I’ve sat in a lot of lectures from very senior people who talk to trainees about clinical and academic work not being 9 – 5, it’s true but in many ways this saddens me. It gets spoken about as if you can’t have a life, you either choose devotion to this vocation or it isn’t for you. There will definitely be points where you have to commit more than the standard hours, exam revision, dissertation writing etc, but this shouldn’t be all the time. I encourage my guys to take on extra curricula activities such as STEM engagement, which often happen on the weekend, but this is a few times a year. Training shouldn’t be about burn out. To fully learn and develop it is crucial to have mental space to reflect and recovery time. You need to early on find strategies that work for you to manage your time. Do you want to block out every Friday afternoon for paper reading? If you do need to put in some extra hours would you rather do it at your desk to maintain work home separation, or work on the sofa. Be aware early of working to manage stress rather than to manage task and develop strategies to enable yourself to walk away and unwind (my trainees and students will be laughing at the hypocrisy of me writing this line, but do as I say not do as I do, I too am constantly learning).

Have a plan for what’s next

3 years feels like a long time when you start but it’s not really. Before you know, it will be 18 months in and you will need to start thinking about what the next stage of your career may look like. As part of your progress it is therefore important to make sure you regularly check in with yourself about what you’ve enjoyed and you’re aspirations to make sure you’re on track for the career you want. The more you do this, the more you will be able to mould your training around the experiences and networks you will need to help you succeed. A lot of us fall into career choices, but if you can be deliberate it will help you find happiness as well as success.

Reach out and connect

It’s not what you know but who you know. This isn’t entirely correct, but finding opportunities often depends on knowing the people who are making them or have access to them. This is often difficult when you are starting out in a new field or career as you don’t know who people are in order to hear about things. This goes for job posts as well as learning and accessing skills. There are now some ways where you can do this on your own, such as social media, which are less reliant on introductions – join us on Twitter. However this is where extra curricula’s can really help. Join your professional body, find a trainee network, engage in patient and public engagement, go for coffee with your fellow trainees and PhD students. Relationships and connections forged now will pay dividends later and are worth the investment, even if you are busy with other things.

Enjoy the ride

I was so focused on the end goal that I didn’t enjoy the journey as much as I should have. I spent 17 years focussed on making consultant, ticking boxes along the way like PhD and FRCPath, that I didn’t live in the moment. I was always focussed on the next step, the next target and so I didn’t enjoy the freedom that my training presented me with. Being supernumerary only occurs early in your career and gives you a freedom to make decisions and enjoy experiences you just won’t get later on. Learning is your focus right now, free of the demands of the inbox, meetings and other peoples agendas. Make sure you relish every moment as you will have less and less time to just enjoy learning as your career progresses.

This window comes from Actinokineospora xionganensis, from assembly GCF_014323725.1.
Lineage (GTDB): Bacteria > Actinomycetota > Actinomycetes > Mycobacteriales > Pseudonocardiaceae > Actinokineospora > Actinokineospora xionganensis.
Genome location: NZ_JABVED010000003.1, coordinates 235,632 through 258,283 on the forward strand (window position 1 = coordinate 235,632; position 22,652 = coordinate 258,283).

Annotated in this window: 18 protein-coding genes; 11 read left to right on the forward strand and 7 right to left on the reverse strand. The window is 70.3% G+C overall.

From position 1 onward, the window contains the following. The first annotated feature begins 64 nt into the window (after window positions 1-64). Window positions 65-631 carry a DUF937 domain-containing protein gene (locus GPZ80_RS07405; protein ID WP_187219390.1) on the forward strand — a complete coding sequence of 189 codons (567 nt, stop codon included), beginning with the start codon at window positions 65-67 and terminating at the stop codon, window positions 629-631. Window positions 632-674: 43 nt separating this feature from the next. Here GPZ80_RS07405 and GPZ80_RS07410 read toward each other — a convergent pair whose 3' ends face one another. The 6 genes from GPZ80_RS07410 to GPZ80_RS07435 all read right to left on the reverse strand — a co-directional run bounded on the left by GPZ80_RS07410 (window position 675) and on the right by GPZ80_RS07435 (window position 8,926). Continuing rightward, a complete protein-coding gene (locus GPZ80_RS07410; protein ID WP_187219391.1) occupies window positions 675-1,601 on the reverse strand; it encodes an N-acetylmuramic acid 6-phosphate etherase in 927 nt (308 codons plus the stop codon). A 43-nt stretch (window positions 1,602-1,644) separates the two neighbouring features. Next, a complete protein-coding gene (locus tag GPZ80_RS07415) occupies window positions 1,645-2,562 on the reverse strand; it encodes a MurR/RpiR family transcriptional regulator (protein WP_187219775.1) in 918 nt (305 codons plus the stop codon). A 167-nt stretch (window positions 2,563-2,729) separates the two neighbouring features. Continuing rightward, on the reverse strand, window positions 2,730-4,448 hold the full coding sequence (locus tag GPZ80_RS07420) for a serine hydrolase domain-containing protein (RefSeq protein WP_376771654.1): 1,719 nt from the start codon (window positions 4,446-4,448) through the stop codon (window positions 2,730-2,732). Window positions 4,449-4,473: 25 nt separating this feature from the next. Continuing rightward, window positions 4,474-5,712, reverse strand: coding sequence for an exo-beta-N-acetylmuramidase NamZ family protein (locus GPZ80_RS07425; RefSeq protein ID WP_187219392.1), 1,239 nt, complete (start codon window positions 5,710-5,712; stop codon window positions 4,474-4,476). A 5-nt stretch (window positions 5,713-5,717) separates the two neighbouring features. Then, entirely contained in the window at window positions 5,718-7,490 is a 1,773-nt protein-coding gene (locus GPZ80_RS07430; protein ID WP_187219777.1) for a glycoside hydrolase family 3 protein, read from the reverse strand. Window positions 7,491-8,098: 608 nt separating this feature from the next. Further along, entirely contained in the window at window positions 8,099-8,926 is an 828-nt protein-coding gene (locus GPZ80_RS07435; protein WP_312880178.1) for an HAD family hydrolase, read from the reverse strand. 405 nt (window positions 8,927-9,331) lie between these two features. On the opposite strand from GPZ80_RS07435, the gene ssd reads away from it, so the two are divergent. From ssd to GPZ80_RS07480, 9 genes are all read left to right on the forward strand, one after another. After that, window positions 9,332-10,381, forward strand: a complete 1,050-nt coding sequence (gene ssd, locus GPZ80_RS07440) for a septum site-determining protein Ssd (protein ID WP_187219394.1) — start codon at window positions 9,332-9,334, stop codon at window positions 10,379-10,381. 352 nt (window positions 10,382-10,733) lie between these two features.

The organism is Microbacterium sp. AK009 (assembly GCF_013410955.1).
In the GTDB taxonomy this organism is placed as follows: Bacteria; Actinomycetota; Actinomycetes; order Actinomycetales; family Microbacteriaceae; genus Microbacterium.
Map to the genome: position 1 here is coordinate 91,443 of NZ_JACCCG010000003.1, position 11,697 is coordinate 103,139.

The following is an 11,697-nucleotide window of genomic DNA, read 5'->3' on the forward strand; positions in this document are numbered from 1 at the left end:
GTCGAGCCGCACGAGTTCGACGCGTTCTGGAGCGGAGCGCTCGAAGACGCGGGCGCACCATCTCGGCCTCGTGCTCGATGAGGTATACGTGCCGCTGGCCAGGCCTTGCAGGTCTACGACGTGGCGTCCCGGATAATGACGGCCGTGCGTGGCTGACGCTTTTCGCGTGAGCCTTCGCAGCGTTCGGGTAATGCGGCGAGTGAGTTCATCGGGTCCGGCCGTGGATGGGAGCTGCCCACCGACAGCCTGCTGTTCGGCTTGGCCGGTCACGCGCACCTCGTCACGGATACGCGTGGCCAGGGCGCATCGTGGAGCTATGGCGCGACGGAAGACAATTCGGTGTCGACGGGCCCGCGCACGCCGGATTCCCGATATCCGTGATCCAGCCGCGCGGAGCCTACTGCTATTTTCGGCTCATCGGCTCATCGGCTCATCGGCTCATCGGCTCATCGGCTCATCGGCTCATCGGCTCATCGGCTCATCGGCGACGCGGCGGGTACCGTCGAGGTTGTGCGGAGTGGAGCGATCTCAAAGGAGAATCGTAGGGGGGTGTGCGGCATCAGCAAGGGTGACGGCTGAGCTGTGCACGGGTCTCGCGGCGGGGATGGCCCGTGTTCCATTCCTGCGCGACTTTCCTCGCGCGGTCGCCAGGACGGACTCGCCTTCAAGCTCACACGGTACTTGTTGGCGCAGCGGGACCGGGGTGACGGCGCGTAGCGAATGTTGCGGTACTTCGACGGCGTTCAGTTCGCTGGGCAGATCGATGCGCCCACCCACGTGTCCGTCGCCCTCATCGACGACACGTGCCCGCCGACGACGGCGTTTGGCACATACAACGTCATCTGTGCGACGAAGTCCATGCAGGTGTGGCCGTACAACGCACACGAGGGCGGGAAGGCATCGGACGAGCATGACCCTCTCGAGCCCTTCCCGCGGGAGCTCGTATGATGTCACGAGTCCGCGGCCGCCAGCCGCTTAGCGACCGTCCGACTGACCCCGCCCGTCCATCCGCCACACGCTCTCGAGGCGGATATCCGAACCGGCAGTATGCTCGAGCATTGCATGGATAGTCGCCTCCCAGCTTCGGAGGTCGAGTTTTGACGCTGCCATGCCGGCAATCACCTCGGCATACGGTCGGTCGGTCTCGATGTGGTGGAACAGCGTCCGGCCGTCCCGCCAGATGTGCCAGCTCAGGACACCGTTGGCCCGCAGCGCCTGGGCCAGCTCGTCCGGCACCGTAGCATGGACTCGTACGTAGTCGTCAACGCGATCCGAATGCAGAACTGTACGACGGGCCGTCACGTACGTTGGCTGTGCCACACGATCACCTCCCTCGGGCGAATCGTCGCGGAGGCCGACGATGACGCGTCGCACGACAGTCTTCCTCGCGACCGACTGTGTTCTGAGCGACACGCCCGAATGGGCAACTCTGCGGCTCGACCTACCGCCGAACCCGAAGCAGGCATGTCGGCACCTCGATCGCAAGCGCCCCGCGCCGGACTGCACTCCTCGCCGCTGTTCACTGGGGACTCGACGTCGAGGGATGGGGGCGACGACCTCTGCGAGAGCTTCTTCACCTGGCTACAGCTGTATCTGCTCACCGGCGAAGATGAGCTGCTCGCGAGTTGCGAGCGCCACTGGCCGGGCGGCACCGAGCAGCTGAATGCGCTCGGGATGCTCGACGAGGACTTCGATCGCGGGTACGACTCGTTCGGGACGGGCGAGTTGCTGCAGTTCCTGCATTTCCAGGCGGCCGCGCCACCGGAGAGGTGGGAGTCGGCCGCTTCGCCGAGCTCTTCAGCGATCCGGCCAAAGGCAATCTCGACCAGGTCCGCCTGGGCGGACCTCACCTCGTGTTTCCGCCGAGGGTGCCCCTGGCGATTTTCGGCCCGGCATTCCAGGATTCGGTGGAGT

All opinions on this blog are my own

Talking About the Taboos: My Journey to being an ‘Obstinate Headstrong Girl’ Whilst Working in Science

I’ve had a few encounters recently that have led me to write this blog. I’m not writing it as an expert; This isn’t anywhere near my field. I’m writing to share my experiences and learning in case it helps others. Apologies, as it’s not a short read.

I’m challenged by some people I that I’m too worried about raising the profile of women in science, of talking too much about ‘female’ issues, and of challenging my colleagues too frequently. A really respected mentor once said to me that he didn’t think actions against women in the workplace still happened. I shared some stories and pointed out that they still did, they just didn’t happen to him, where he could see them or when he was paying attention to them. I count myself lucky that nothing really serious has ever happened to me at work, but I shouldn’t have to count myself as lucky: they just shouldn’t happen.

I have another post brewing about everyday sexism in the workplace, but this one is different. This one is about why I set out becoming the ‘obstinate head strong girl’ that I aspire to be!

I finished my undergraduate degree in 2002 and spent a year working before returning to undertake an MRes. This was my first experience of full-time ‘proper’ work. I took a six month temp contract for a council, working in their business development office. It was a mostly male floor, supported by myself, two other part time admin staff (both female students) and a lovely older lady who managed the team. My job was to support the officers in tasks such as typing up letters. Yes, they wrote by hand as some of them still didn’t know how to use a computer; I also ran reception, took minutes, that kind of thing.

The Problem is that You are Too Friendly